One international airport, Ferenc Liszt International Airport (BUD) serves Budapest. Hungary is also home to low-cost airline Wizz Air.
You can reach 10-20 other countries from Budapest for a $20 airline ticket.
Other Costs When Moving To Budapest
My $1500 budget includes all essential living expenses and affordable luxuries like:
How Much Does Hungarian Healthcare cost?
If you are an American moving to Hungary Health Insurance for expats is always a hot topic. The Hungarian health care system is interesting. While doctors are highly skilled, the equipment in government hospitals is insufficient and outdated compared.
private health insurance
The expat community usually opts for private healthcare coverage. With expat health insurance, you get better medical services or emergency treatment. Access to private hospitals or clinics offers a different level of medical care with a lot shorter waiting times.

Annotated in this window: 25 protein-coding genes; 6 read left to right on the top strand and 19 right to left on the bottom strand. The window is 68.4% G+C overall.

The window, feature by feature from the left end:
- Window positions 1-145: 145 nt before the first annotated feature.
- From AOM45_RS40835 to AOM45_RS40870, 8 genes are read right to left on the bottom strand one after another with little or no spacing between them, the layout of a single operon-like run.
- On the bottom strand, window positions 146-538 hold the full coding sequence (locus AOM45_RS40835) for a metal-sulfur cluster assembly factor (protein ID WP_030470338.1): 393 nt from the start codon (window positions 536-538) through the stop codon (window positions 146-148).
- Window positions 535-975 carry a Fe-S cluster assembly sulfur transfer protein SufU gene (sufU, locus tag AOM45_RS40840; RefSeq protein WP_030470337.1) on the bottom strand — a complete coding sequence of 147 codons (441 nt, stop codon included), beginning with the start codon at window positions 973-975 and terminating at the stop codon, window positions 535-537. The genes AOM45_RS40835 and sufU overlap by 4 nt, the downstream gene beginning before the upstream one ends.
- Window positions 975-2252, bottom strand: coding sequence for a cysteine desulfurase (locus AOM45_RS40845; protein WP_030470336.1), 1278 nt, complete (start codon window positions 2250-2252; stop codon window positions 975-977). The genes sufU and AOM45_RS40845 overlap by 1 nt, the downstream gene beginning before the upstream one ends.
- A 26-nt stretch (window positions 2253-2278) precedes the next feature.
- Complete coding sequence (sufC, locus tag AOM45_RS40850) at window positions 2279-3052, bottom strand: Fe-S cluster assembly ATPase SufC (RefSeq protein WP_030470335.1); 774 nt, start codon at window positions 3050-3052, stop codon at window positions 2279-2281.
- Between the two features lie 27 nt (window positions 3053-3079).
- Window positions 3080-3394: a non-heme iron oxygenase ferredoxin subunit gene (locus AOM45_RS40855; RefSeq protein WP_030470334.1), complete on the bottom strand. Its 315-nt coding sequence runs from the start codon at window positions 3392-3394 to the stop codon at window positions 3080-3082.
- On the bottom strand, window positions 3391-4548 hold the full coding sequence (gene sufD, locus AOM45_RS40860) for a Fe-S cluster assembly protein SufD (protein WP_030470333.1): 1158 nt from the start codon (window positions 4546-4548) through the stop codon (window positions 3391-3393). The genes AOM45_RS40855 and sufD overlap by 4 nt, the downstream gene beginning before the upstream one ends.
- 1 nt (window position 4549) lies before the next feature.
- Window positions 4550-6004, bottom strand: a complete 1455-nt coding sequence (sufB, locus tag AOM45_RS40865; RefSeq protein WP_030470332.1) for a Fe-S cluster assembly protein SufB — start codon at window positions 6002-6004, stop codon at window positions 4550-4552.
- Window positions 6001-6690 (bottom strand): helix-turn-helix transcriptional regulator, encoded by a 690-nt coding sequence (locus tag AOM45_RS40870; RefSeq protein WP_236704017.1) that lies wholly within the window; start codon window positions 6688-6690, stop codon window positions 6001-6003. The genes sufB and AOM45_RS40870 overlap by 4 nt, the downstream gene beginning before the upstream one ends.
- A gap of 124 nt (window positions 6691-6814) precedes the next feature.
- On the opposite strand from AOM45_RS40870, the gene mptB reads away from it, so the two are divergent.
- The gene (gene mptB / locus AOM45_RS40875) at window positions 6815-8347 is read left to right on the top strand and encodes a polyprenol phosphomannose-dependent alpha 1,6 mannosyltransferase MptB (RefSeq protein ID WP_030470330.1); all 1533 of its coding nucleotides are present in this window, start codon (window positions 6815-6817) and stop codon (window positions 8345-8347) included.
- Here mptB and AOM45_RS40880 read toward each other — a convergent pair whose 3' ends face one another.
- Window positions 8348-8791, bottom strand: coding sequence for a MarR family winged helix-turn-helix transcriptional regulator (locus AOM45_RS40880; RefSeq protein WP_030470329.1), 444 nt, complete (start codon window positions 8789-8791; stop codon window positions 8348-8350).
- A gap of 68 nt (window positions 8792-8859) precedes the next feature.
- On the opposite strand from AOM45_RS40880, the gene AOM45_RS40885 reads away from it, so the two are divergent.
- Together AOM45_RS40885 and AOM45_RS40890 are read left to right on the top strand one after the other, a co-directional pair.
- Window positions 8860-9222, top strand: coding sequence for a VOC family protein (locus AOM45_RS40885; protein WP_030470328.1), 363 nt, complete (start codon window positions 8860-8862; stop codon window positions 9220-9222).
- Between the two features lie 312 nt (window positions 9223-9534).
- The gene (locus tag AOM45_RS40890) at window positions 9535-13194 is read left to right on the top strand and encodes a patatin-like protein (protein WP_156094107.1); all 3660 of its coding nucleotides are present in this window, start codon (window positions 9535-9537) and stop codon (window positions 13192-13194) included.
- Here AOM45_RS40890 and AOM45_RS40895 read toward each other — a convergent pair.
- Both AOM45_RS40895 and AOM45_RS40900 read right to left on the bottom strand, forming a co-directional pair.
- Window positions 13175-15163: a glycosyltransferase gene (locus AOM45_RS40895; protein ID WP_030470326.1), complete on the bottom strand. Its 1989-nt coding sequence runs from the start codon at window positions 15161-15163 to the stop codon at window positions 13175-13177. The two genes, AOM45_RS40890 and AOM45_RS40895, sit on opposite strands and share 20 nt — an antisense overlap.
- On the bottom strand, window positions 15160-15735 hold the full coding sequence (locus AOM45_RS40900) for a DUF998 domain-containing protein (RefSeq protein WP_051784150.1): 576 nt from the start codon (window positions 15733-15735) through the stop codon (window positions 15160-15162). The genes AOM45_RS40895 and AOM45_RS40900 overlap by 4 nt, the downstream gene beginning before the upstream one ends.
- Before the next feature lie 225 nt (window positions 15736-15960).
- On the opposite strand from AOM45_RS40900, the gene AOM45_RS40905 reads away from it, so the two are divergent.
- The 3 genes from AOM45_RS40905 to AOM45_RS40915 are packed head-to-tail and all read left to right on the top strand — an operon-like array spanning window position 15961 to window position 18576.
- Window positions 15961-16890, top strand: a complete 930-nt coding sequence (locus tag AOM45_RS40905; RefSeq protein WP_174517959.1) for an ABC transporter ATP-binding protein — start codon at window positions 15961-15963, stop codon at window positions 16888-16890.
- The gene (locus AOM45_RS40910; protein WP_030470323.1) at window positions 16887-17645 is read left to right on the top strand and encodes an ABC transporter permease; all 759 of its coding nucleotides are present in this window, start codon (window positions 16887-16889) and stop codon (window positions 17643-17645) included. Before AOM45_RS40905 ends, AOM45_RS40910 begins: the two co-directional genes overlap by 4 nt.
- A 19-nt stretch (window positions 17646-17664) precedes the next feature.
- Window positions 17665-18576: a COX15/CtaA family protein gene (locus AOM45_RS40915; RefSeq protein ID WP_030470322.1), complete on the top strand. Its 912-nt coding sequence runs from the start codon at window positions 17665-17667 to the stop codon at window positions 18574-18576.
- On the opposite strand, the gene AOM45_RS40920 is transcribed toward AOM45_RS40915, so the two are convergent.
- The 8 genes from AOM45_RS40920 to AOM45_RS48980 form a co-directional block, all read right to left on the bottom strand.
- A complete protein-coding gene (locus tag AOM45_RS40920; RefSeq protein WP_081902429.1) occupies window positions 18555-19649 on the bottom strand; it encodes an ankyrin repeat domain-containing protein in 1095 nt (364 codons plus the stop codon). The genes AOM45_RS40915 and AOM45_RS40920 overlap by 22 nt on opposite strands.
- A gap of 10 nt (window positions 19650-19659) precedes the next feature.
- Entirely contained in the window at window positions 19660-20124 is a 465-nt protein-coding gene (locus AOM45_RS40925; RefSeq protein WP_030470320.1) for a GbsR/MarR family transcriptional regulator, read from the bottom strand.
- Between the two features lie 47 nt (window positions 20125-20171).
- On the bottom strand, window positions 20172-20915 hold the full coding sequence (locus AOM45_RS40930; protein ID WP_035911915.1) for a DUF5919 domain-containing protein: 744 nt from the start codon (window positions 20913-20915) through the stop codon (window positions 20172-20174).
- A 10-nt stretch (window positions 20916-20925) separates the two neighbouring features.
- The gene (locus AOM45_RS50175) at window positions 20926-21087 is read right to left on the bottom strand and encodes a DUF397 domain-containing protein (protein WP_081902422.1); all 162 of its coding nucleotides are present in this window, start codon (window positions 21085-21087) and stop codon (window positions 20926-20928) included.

There are a lot of different insurance companies with many options for an expat living in Hungary. Estimated cost for decent health insurance is ~$100 per month.
Will My Home Country Health Insurance Cover Me?
Most likely no. Most health insurance will not cover you for any injuries sustained outside your home country. To get protection while living abroad, there are two options:
- Travel Health Insurance- This will cover you for unexpected medical issues while overseas. However, the coverage requires you maintain insurance in the United States or your respective home country. I pay roughly $50 per month for complete coverage with no deductible.
- Expat Medical Insurance- If you retire abroad, expat health insurance is a more complete option. Expat Medical Insurance is the "normal" insurance you are familiar with to from home. Coverage is built for people who live in a country versus traveling. While more expensive than Travel Medical Insurance, premiums are still cheaper than the US.
Will I Have To Pay Taxes Living In Hungary?
You are considered a tax resident in Hungary if:
- your only permanent address is in Hungary, or